I look forward to finding Eastern Towhees, Fox and Harris's Sparrows here in the Houston area each winter, since they're not just sitting on every other fence post. There are easier places to find each species, but finding them here is more satisfying for me. Again, learning something about the habits of the bird helps immensely.

Even when going to never-before-birded areas, learning about the vocalization, habitat, and seasonality of species will help you add even more of those new species to the lists you keep. It's true that some species will just fall into your lap in new locations, but there's more than meets the eye in most situations.

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Old Monday 17th October 2005, 22:53   #5
Terry O'Nolley
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Quote:
Originally Posted by streatham
I think you are still probably missing out on a lot of birds - without really travelling much outside New England in the couple of years I've been in the states. My county list is around 250 and my garden one about 100 - If you always limit yourself to one type of habitat and/or are not getting out at the right times in migration then you will have difficulty finding new birds.
You are probably correct.

I just don't feel like I have learned all there is to learn with my immediate patches and I don't want to get overwhelmed with expanding to other terrain types before I am ready.

I spend some days (around 8 hours each day) sitting in different spots and learn a lot about how the birds of my local (small - 15 acres or so) forest move through the areas. I would vary the times of day and locations but kept it limited to the local forest. Some days I would get out there well before sunrise and others I would be out there from around 3 in the afternoon until well after dark.

I refuse to tick a bird in flight that I haven't also seen on the ground or perching long enough to study it. That might also be why my list is so short.

New England (and even a specific county) is a large place compared to a local forest

When I feel like I am familiar enough with my local patch, I will expand to other places and study them at length. Probably in the early spring - after I have had a full rotation of seasons within my local patch.

It would be cool though to have a garden where 100 different species in the course of just a couple years visit!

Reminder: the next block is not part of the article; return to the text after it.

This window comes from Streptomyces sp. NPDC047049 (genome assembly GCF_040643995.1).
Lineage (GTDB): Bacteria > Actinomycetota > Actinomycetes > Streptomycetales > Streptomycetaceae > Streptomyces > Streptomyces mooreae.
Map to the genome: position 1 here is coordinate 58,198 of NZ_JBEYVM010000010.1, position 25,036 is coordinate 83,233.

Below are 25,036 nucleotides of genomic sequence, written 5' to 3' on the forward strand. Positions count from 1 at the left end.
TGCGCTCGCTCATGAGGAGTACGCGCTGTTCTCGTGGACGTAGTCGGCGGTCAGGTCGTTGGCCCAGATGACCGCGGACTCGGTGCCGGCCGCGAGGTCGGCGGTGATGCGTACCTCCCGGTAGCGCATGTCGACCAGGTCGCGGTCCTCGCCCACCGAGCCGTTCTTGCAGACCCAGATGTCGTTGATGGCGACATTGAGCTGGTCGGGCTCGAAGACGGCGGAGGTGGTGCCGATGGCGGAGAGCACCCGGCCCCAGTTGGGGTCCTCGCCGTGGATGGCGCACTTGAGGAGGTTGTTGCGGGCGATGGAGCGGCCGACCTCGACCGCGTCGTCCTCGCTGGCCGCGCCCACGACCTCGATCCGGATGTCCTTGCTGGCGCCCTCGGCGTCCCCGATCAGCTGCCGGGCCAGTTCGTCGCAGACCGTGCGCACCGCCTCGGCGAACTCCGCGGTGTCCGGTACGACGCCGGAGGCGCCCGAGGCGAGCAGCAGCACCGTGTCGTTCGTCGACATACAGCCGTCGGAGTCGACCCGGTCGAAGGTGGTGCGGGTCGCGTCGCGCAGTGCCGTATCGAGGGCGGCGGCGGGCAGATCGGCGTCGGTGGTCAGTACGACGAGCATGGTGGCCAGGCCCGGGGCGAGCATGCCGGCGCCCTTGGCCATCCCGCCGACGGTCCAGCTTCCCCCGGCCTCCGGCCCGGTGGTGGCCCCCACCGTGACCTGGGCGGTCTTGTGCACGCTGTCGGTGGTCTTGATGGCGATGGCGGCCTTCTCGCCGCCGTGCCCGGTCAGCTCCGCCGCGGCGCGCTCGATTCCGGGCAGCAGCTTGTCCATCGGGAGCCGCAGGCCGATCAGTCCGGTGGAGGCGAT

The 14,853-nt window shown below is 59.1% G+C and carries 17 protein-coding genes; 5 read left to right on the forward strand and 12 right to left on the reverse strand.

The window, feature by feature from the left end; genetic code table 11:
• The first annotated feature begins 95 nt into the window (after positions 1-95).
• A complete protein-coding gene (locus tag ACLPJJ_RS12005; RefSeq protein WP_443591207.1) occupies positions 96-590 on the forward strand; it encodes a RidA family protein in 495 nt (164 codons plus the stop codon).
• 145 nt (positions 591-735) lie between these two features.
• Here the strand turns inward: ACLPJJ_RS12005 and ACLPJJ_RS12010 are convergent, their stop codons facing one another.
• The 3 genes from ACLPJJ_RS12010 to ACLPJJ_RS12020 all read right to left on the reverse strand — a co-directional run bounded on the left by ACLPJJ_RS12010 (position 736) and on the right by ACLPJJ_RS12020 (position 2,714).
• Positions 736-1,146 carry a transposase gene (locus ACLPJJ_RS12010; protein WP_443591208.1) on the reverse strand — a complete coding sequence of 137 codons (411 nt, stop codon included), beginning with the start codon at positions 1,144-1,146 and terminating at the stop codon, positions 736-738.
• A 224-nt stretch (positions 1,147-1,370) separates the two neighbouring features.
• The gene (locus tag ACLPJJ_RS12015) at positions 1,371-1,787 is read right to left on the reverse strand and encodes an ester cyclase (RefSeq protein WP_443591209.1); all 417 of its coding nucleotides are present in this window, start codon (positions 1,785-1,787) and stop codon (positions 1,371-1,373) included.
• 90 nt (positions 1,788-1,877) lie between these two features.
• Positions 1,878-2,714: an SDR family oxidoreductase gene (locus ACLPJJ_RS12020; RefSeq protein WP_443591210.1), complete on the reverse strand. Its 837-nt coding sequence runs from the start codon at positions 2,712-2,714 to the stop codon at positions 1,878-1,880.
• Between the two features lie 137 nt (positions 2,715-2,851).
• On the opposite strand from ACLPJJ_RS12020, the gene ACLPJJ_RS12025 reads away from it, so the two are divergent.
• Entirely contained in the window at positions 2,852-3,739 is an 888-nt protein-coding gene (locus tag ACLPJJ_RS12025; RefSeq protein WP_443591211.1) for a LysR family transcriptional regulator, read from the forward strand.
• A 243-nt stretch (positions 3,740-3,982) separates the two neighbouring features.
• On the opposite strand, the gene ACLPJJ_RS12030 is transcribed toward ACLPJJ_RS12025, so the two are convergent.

And it may just be that my patch flat out sucks

But I am enjoying it and, as you mentioned, that is what is important.
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Old Monday 17th October 2005, 23:02   #6
Terry O'Nolley
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Quote:
Originally Posted by Steve Gross
Even when going to never-before-birded areas, learning about the vocalization, habitat, and seasonality of species will help you add even more of those new species to the lists you keep. It's true that some species will just fall into your lap in new locations, but there's more than meets the eye in most situations.
I agree 100%.

I prepared for my trip by studying up on some of the species I really hoped to see and made sure I found the right terrain to visit and, with the exception of the Lewis' Woodpecker, found them all (although the White-headed Woodpecker took me a day of sitting in a promising pine grove at about 6,000 elevation).

I didn't mean to say that all I did was tromp through well-carved footpaths to find all the birds I ticked (although that was where I saw most of them). The few birds that I really wanted to see (Acorn Woodpecker, California Thrasher and White-headed Woodpecker) were found by studying up on them and then going to the proper terrains and waiting and walking softly.
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Old Monday 17th October 2005, 23:50   #7
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I enjoy birding at the same local spots over and over too. There's a lot of satisfaction to find a new bird or to learn something new in your own local patch. The nice thing is you can do both. Work your local patch regularly and take occasional trips to new areas. I can relate to being overwhelmed. I recently went to visit a spot called Bluff Point which is what I guess they call a migrant trap. When I did come apon an area with a couple of hundred warblers I didn't know where to start looking. I felt as though I would miss something and could only appreciate the fact that I was seeing so many.The bird that stood out to me the most turned out to be a single Brown Thrasher. I still enjoyed the experience anyhow.
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Old Tuesday 18th October 2005, 09:47   #8
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I would suuggest to you that you obtain a copy of Kenn Kaufman's book "Kingbird Highway" then spend many pleasurable hours reading it. In this he describes a "year twitch" in the 70's where he sets off to beat the US year list record and during the course of the year begins to question the relevance of listing to his birding enjoyment.